An amazing & time saving new way to preserve tomatoes

Published by: Nancy Meissner

Saving Green Tomatoes

Back in March, I started my garden indoors!  I used the super easy Jiffy Seed Starting Trays to plant my seeds. With 72 tiny peat pots in each tray, I’ve found them to work better than anything else I’ve ever used as a starting place for my baby plants. 

I also used a heat mat to help them sprout quickly! Most of the seeds sprouted in less than a week. As the plants got larger they were transplanted into larger pots. 

My little babies did very well, and recently Lisa, Heidi, and I finally moved them to their new garden home. It was perfect timing!  Immediately after planting, they got an initial watering from the garden hose and then we got a deep rain that lasted for about two days. They are now off to a great start!

With that done, it’s really nice to take a moment to reflect on previous years’ gardens. Each year has its stars—where for whatever reason the harvest is so bountiful that it seems to take the stage and outshine not only all similar crops from previous years—but sometimes outshines everything else in the garden!

One year our Walla Walla onions were just amazing. What usually was a “so-so crop“ outdid itself and became a “super crop”!  In the picture, you can see large onions, perfectly shaped, sweet and mild tasting, and lots of them!!  

Another year it was the carrots!  Usually, my carrots are nothing spectacular—they are kind of lackluster—nothing to write home about. But a few years ago the conditions were just right and I had a huge crop of beautiful multi-colored large delicious carrots, most of them perfectly shaped. They were the stars that year!  

Last summer it was my tomatoes! Definitely the tomatoes!  I had started quite a few in my trays and when it was time to plant them in the garden I just couldn’t bear to discard any of my little babies—so I ended up planting around 70!  And then I even added to that number when there was a fantastic sale at a local nursery—large plants already blossoming and even bearing tiny fruit were selling at a ridiculously low price!  So I thought I’d get a few so we’d be able to enjoy eating fresh tomatoes super early!

Well—fast forward to late last summer —the tomatoes were still blossoming and the plants were just loaded with green tomatoes, but I only had two or three tomatoes that had even begun to ripen. The nights were getting colder and it seemed that soon we would have a freeze— I knew I had to make a decision. I decided to go ahead and harvest my unripe tomatoes en masse. I ended up with 10 boxes of gorgeous hard, green tomatoes!!!!  I stored the boxes in the garage where they stayed cool but were protected from freezing. 

From that point, I would take one or two boxes at a time and bring them inside to the warmth of our home. Within a week or two in that environment, the tomatoes would change from green to pink to red. Periodically I would take the riper ones from the boxes and place them on the countertop so they could finish ripening. I had so many ripening that even though we ate lots of them fresh I still had loads that I needed to preserve!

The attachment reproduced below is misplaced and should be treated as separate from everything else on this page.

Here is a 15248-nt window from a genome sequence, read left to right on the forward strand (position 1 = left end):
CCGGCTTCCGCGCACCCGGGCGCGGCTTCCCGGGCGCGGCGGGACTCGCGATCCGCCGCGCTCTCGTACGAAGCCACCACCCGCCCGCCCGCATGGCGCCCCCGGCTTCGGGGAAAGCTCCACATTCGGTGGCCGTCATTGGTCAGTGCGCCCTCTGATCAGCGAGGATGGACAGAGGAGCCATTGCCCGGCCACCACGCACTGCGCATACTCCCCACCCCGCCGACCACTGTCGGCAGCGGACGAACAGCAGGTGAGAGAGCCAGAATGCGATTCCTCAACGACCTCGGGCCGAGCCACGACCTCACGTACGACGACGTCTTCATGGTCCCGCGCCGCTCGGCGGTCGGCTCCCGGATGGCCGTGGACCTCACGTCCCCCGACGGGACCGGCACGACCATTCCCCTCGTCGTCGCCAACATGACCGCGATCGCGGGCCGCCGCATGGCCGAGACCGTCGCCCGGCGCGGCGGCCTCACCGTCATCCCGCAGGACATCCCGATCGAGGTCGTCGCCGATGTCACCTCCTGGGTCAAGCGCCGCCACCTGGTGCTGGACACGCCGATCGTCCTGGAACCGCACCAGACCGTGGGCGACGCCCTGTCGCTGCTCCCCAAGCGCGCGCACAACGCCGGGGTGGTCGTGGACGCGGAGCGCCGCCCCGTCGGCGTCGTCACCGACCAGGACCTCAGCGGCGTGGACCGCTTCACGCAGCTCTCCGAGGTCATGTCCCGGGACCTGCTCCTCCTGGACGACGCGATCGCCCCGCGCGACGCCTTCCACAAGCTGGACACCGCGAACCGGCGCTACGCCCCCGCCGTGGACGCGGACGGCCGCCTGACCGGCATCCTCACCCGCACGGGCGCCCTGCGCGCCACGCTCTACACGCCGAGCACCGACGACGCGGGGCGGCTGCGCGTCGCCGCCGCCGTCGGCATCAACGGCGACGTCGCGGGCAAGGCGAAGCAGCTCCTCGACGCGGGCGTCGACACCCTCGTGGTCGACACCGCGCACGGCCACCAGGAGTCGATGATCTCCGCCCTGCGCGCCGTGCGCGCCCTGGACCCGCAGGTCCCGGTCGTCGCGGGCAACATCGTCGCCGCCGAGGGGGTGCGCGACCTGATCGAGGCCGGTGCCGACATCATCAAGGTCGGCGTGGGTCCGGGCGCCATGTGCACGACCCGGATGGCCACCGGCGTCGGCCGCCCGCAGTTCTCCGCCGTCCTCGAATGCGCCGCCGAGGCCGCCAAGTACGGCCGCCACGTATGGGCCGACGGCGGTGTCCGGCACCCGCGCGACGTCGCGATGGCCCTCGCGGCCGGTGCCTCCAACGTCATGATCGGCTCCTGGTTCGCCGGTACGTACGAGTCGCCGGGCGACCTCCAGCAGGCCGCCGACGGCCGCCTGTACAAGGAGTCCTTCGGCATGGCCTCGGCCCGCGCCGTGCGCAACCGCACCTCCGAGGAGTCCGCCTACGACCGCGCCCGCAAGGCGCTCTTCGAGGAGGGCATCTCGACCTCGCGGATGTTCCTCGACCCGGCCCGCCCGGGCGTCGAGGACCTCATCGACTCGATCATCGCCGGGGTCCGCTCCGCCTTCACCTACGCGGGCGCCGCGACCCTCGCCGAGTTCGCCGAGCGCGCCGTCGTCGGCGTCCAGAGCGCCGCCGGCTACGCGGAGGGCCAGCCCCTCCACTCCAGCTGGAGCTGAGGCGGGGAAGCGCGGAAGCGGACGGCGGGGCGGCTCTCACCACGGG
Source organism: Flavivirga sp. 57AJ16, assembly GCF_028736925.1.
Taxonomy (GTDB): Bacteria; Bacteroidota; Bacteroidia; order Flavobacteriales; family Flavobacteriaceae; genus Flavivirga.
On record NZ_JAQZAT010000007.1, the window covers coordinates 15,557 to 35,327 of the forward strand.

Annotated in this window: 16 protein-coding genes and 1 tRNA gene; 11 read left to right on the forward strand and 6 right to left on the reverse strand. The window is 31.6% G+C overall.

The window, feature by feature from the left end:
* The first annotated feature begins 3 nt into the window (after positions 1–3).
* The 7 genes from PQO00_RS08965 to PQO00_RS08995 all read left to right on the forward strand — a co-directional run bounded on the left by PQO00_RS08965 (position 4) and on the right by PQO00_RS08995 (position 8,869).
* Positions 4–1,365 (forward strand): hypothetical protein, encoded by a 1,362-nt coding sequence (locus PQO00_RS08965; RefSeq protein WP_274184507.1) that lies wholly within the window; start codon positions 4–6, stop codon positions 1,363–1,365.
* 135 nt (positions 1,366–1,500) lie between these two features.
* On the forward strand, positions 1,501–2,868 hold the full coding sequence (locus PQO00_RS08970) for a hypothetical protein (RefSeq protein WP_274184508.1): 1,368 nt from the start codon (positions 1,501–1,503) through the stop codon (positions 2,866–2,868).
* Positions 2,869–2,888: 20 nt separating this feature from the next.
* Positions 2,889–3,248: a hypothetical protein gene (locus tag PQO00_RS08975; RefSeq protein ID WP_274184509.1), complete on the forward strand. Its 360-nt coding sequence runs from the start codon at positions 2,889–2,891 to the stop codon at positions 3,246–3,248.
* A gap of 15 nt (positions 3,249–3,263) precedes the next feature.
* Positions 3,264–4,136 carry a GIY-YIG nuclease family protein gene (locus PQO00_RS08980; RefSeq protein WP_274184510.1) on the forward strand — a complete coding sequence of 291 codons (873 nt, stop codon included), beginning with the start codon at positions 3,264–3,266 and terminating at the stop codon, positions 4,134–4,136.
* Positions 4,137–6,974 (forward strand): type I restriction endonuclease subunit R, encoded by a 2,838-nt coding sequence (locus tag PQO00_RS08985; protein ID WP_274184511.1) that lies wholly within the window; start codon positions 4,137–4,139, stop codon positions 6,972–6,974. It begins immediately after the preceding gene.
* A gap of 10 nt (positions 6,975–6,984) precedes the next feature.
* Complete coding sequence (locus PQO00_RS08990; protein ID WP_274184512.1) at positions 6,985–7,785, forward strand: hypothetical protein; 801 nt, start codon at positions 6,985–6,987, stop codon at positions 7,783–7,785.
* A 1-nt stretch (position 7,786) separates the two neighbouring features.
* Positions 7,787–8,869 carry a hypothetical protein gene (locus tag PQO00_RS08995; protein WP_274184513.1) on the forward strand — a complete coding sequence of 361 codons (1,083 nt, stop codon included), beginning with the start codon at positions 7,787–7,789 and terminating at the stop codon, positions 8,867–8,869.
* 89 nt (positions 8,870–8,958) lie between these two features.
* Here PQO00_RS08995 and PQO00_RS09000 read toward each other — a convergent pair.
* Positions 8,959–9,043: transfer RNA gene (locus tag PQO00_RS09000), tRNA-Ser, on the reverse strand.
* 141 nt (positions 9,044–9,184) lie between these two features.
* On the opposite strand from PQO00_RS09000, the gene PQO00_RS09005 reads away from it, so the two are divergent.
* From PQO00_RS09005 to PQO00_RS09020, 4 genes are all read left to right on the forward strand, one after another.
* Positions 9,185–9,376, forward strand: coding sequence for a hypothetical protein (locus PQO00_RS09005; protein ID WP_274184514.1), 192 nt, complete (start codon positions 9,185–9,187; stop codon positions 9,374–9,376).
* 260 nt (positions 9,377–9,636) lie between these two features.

Last fall I had absolutely no time to can my usual batches of salsa, pasta sauce, and just plain tomatoes. No time to dehydrate them either. What to do?  

I quickly searched for ideas and found what I was looking for.  In a few obscure articles, I found instructions for freezing tomatoes whole.  I adapted the instructions to my personal situation and got to work. As tomatoes ripened on my counter it would take just a short time every couple of days to first blanch them briefly in boiling water, transfer them to a bowl of ice water, pop off the skins, put the skinned tomatoes in a large bowl then transfer a dozen or so at a time to gallon size plastic zip lock bags…then into the freezer!  So easy!  So quick!  

One tip—I wanted the bags of tomatoes to be stackable in my freezer, so I would initially place the bags onto a cookie sheet which I placed in the freezer. There the bags would freeze where the bottom side was perfectly flat. From that point, I could take them off the cookie sheet and stack them neatly on top of each other in the freezer. 

What a blessing this hitherto unknown (to me) process of preservation was at a time when I most needed it.  Now I can take a bag or two at a time from the freezer, defrost and then cook the tomatoes into delicious pasta or pizza sauce, add them to soups and casseroles, or make delicious tomato soup whenever I want to!  A couple of days ago I made a batch of salsa—it was delicious!  What a blessing this new method is. I plan to use it again this year, as I’ve found it to be a super quick and delicious way to preserve the taste and nutrition of my wonderful tomatoes!


  1. grammy em

    you can make this even easier! just core the ripe tomatoes, bag them, and pop into the freezer. freezing them loosens the skin. when you want to work on them--some cold winter day when the heat in the kitchen would be welcome, take some out and let them thaw--maybe help them along a little with the microwave or a pan of hot water. peel the skin off easily and make t sauce or whatever. can and store or use right away. time saver! and gives you warmth in the winter, too.


    Thank you for sharing your granola receipe with us. We have made two batches and like it very much!


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